What Do Small Businesses Need Banks for, Anyway?by
At the end of June 2008, just months before the collapse of Lehman Brothers prompted credit to seize up, there was $327 billion in small business loans outstanding, according to the Federal Deposit Insurance Corp. Five years later, the value of small business loans had fallen 12 percent, to $289 billion. That’s probably a conservative estimate of the toll that the financial crisis took on banks’ willingness to make small loans. Earlier this summer, the Cleveland Fed reported that small-business lending fell 78 percent from the summer of 2007 to the end of 2012, accounting for inflation.
So-called alternative lenders—including Kabbage and On Deck Capital, peer-to-peer lenders, and firms that specialize in merchant cash advances—have picked up some of the slack, usually at pricier rates than traditional bank loans. Because they’re not tracked like banks, the amount of financing they’re responsible for is unclear. For one proxy, Business Financial Services Chief Executive Officer Marc Glazer estimates that the market for the merchant cash advances and term loans that his firm provides is $50 billion today, up from $5 billion before the financial crisis.
For the most part, banks are probably fine with that because they don’t make much profit on loans for small amounts. Some, including Wells Fargo, even provide financing to alternative lenders. But what happens when alternative lenders start helping small businesses bypass banks entirely?
Last week, New York-based startup Zazma raised $10 million in venture capital to support its alternative lending model, in which Zazma lends to small businesses but transfers funds directly into the accounts of suppliers. Last month, a 15-year-old alternative finance company called Capital Access Network (CAN) said it would let merchants accept funds directly in their PayPal accounts.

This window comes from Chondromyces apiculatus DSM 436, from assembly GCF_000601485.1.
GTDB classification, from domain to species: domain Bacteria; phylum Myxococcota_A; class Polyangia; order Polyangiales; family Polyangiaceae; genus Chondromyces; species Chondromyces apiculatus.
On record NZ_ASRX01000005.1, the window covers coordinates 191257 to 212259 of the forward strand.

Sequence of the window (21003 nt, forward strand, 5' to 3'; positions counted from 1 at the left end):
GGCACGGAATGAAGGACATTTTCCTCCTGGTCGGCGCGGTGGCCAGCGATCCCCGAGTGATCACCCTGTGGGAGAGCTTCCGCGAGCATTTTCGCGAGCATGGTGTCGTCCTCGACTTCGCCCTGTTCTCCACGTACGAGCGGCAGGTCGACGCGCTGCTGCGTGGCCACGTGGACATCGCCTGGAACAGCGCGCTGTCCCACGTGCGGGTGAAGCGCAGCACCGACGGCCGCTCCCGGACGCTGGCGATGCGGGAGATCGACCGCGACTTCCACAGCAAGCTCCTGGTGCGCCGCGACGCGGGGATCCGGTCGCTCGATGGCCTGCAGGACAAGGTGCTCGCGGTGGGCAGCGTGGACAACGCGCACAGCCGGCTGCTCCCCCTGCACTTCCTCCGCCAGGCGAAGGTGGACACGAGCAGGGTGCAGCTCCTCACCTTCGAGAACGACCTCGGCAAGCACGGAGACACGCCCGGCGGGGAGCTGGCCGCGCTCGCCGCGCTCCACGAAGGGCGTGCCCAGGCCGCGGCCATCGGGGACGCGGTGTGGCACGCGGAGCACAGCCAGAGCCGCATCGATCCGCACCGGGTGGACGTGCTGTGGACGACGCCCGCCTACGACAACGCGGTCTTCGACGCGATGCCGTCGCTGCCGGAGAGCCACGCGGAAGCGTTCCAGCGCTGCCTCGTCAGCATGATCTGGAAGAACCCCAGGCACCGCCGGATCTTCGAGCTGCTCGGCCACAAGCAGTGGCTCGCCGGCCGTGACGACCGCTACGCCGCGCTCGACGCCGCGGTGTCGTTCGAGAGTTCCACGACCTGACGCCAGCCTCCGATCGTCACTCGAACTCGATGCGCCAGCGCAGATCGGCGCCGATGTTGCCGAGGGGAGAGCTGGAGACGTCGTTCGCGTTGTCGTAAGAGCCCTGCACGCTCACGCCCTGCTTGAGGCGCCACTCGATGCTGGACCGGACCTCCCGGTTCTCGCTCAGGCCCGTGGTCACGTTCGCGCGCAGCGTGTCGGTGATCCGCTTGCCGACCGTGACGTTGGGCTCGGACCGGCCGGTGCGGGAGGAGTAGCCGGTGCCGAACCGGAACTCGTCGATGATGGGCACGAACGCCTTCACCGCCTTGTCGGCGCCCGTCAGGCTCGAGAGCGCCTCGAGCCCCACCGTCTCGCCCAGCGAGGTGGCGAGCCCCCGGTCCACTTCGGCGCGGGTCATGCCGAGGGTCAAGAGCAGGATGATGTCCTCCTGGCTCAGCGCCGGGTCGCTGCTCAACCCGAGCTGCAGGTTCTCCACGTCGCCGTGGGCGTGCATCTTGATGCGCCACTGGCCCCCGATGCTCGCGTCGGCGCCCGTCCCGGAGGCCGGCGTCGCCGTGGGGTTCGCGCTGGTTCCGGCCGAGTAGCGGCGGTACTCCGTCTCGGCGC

Neither company would cop to trying to disrupt small businesses’ banking relationships. “All I’m doing is trying to make sure that our capability for providing capital to merchants is meeting the needs and the current trends of the market,” says CAN CEO Dan DeMeo, noting that his firm isn’t the first alternative lender to adopt the strategy. Sending funds directly to PayPal gives CAN access to millions of online merchants whom it couldn’t otherwise reach, he says.
Zazma president Jeffrey Rogers, meanwhile, says that sending small business loans directly to suppliers helps the company evaluate risk. Zazma’s appeal to borrowers is that it makes loans banks won’t consider while simplifying the process of transferring funds. “Electronic payments with big data is where the world is going,” Rogers says.
It’s probably too soon for traditional lenders to worry about small businesses using alternative financing to bypass banks entirely. That doesn’t mean the possibility isn’t on their radar. In March, Biz2Credit CEO Rohit Arora, whose firm helps small business owners find lenders, told me that banks’ desires to maintain good relationship with depositors is one reason for the ongoing increase in small business loan approval rates. “Big banks are starting to say, ‘If I keep turning away deposit customers when they come to me for loans, we will lose a lot of the good deposit relationships going forward,’” he said at the time.